American: An Asian Connection

08/13/2004 12:00 am EST

Focus:

Gary Alexander

Senior Writer, Navellier & Associates

According to Gary Alexander, the key to long-term success for American International Group is the "international" part of its nameparticularly Asia. Here, the editor of the always-excellent SmartMoney Investor Insights offers his look at this global powerhouse.

"American International Group (AIG NYSE) is an earnings growth machine. Earnings per share are expected to rise 18% this year, from $3.89 in 2003 to an estimated $4.53 in 2004, and up another 64 cents to $5.17 in 2005. AIG is big, but it is one of the cheapest mega-cap stocks you can buy. AIG started with one man’s dream. It began in 1919 as a marine insurer in Shanghai. An American entrepreneur named Cornelius Vander Starr thought that Asia needed more ship insurance. Today, AIG insures everything from Internet identity theft to hijacking, but their Asian connection is the secret to AIG’s success.

"American International has long specialized in entering dangerous new territories to establish a beachhead. AIG has been thrown out of China twice—by the Japanese in the late 1930s, and by Mao’s reformers in the 1950s—but they are right back in China once again. Right after WWII, AIG entered war-torn Germany and most of ravaged Europe, plus the Philippines, and Southeast Asia. In 1979, before Solidarity started to liberate Poland, AIG had already moved into Poland, Hungary, and Romania. In the 1990s, AIG was the first insurer to enter Hanoi (Vietnam) and later into Russia. Since AIG went public in 1969, it has grown from a micro-market-cap of $0.3 billion to nearly $200 billion, maintaining an annual growth rate of 22%, not counting dividends. Earnings have grown at a 19% annual rate.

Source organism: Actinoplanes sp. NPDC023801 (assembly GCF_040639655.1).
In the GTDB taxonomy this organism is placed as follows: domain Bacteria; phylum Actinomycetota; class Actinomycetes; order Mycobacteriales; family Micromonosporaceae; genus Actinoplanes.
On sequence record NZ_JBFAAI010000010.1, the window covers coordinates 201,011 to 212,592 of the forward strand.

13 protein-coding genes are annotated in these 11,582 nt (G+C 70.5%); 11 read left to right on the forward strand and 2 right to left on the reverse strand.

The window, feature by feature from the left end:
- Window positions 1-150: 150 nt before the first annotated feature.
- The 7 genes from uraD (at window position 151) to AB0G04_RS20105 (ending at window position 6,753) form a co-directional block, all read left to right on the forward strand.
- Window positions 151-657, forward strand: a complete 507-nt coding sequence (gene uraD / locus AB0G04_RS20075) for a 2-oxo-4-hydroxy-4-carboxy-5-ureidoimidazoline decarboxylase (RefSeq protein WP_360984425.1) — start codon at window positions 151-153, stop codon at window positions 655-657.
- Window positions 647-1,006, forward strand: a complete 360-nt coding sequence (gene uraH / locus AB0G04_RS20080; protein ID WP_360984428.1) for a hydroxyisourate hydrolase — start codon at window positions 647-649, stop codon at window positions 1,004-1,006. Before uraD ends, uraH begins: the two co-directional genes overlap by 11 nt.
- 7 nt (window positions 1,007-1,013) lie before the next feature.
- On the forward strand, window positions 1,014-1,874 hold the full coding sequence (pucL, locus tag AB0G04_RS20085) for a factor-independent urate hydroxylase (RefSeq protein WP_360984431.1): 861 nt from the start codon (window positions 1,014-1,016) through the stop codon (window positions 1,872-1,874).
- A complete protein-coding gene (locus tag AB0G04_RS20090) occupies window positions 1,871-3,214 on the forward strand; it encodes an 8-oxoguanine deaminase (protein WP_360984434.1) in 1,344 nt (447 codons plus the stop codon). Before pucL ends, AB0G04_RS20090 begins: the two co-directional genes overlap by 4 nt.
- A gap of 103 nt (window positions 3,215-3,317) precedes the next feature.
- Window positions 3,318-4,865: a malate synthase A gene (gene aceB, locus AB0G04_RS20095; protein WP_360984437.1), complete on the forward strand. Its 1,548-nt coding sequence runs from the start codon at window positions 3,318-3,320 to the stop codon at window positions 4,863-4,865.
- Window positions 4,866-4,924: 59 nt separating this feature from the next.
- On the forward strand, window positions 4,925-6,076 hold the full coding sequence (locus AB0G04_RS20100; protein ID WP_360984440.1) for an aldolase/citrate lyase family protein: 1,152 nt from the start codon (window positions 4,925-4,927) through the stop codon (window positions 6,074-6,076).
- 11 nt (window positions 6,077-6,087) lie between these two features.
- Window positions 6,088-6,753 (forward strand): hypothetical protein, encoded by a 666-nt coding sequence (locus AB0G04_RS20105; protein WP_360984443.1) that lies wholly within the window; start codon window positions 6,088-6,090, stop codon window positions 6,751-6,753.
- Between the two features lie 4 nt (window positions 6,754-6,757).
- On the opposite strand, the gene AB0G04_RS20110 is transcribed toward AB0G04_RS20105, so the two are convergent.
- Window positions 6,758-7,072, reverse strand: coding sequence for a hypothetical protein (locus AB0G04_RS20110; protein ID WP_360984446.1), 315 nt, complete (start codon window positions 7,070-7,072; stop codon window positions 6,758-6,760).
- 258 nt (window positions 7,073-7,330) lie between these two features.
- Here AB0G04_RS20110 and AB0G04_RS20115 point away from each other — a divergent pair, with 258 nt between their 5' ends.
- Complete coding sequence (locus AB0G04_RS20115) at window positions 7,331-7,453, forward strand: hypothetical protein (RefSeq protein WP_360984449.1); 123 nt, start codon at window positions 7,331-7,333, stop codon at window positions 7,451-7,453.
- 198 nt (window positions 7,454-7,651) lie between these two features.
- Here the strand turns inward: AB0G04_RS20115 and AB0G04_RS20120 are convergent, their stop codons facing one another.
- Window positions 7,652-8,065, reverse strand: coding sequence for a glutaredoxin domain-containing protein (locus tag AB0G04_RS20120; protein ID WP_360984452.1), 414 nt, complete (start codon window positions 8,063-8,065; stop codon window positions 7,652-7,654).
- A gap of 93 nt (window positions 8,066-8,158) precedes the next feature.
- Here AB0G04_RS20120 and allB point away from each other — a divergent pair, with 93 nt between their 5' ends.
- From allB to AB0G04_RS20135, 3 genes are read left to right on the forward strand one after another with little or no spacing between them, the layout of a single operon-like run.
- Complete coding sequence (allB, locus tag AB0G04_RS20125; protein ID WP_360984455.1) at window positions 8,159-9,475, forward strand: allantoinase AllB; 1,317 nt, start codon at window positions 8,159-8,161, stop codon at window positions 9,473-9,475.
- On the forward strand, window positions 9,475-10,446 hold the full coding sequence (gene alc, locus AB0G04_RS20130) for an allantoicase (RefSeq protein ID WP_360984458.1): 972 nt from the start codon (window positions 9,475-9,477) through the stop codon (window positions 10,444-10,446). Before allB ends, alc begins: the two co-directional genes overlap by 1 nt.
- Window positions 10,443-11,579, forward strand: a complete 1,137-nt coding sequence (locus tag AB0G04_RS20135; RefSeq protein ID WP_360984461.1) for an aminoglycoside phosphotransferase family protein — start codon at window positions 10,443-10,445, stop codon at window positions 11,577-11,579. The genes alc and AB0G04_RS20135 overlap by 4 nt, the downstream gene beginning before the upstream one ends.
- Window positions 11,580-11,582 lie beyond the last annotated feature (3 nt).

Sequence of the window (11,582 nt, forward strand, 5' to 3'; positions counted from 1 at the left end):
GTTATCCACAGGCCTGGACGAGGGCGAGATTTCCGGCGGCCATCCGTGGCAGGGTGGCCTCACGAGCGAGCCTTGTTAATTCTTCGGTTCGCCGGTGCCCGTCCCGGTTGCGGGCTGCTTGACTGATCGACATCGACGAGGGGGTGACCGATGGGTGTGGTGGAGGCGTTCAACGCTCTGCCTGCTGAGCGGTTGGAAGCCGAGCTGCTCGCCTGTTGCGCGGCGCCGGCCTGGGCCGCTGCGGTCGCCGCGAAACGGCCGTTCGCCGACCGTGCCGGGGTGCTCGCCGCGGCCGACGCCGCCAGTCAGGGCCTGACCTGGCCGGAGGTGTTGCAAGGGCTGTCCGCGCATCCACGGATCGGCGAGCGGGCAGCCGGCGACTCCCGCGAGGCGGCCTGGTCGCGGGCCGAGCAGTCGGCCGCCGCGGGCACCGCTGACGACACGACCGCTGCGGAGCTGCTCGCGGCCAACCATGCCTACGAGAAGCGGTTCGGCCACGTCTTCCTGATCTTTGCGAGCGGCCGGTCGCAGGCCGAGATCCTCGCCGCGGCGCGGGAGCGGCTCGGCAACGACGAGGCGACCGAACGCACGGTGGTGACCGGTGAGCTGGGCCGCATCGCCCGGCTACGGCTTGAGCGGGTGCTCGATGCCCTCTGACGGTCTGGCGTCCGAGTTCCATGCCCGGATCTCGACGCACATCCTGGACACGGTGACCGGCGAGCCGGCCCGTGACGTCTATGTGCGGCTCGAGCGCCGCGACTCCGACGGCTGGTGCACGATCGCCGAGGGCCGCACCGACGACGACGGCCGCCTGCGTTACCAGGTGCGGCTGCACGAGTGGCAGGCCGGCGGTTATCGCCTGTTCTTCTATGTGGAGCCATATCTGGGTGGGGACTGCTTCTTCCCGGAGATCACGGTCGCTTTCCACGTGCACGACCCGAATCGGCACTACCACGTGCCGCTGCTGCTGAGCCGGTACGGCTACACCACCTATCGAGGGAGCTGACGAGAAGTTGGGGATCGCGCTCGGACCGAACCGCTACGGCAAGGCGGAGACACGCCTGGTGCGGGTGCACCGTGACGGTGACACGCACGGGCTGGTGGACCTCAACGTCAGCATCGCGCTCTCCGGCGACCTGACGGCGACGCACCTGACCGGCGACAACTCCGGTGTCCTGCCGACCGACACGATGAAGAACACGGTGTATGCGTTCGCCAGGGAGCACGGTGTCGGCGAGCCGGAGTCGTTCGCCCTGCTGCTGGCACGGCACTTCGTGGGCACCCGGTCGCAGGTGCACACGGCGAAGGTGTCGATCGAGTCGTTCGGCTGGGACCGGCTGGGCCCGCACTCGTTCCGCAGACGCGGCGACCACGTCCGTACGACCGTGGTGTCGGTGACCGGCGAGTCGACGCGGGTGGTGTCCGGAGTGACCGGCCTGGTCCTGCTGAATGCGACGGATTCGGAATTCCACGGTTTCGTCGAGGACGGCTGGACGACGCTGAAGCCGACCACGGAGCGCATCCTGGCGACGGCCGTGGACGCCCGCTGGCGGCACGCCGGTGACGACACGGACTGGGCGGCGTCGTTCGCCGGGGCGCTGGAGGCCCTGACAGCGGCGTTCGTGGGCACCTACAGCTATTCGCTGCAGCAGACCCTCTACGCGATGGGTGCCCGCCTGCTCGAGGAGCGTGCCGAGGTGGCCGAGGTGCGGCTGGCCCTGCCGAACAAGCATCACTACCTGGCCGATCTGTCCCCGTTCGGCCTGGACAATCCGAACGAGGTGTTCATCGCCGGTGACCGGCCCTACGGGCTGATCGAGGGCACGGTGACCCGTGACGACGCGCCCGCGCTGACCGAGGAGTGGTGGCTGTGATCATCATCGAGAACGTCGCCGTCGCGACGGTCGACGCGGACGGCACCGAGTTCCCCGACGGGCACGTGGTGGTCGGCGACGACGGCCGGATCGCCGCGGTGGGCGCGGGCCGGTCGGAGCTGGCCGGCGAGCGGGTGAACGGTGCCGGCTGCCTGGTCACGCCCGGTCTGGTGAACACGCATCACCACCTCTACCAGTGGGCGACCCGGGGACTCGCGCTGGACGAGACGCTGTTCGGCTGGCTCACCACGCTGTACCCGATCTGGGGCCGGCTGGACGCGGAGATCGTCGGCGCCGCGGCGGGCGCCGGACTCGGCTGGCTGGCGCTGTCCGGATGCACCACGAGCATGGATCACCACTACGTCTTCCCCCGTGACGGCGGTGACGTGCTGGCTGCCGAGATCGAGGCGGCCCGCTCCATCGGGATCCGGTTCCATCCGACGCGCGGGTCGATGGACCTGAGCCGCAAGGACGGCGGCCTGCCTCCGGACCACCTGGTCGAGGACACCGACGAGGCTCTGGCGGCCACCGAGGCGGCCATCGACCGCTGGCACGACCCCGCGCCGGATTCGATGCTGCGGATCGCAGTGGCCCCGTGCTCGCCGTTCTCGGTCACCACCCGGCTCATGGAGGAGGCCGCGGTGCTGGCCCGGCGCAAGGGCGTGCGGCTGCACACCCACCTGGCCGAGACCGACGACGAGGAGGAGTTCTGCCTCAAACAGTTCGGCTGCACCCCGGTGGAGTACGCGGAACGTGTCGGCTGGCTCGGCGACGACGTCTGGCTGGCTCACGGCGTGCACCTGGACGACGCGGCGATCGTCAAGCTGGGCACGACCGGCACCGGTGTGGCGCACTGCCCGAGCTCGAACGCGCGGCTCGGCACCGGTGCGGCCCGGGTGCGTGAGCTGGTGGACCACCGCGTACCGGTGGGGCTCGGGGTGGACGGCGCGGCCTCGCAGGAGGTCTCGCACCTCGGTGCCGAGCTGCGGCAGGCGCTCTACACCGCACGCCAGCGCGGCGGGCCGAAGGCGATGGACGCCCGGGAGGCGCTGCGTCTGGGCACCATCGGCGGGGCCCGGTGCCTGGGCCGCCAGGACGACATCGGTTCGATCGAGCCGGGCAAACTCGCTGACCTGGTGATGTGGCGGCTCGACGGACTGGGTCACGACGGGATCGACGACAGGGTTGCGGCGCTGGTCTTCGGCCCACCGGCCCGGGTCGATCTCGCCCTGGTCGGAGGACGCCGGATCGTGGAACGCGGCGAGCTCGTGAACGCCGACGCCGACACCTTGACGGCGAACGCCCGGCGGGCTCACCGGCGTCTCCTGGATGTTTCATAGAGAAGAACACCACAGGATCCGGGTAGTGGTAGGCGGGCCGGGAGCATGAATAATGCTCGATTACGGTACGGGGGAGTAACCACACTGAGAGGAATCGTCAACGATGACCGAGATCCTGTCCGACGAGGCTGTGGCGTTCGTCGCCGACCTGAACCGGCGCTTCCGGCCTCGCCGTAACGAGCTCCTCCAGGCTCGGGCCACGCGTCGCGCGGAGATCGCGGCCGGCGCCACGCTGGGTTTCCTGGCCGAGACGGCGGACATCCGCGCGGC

"Meanwhile, even if you don’t care for the outsourcing of jobs to India and China—the world’s two largest nations by far—the growing economies there will help AIG, which is opening new markets there.Due to regulatory barriers and traditional customs, other Western insurers trail AIG in penetrating China, India, and the rest of Asia—where 60% of humanity lives and is finally becoming prosperous. I expect some China-based stocks to tumble soon, but not AIG, due to its global diversification in 130 countries. The stock has risen nicely since we added it to our Core stock list in January, but it still has a long way to go. The stock trades at just 18 to 19 times trailing earnings, well below their five-year average of 27 times trailing earnings. Buy AIG up to $75. This is a huge stock that won’t double for us in one year, but it should do it for us within three-five years. I would forecast $90 in six months and $150 in 2008 for this stock."

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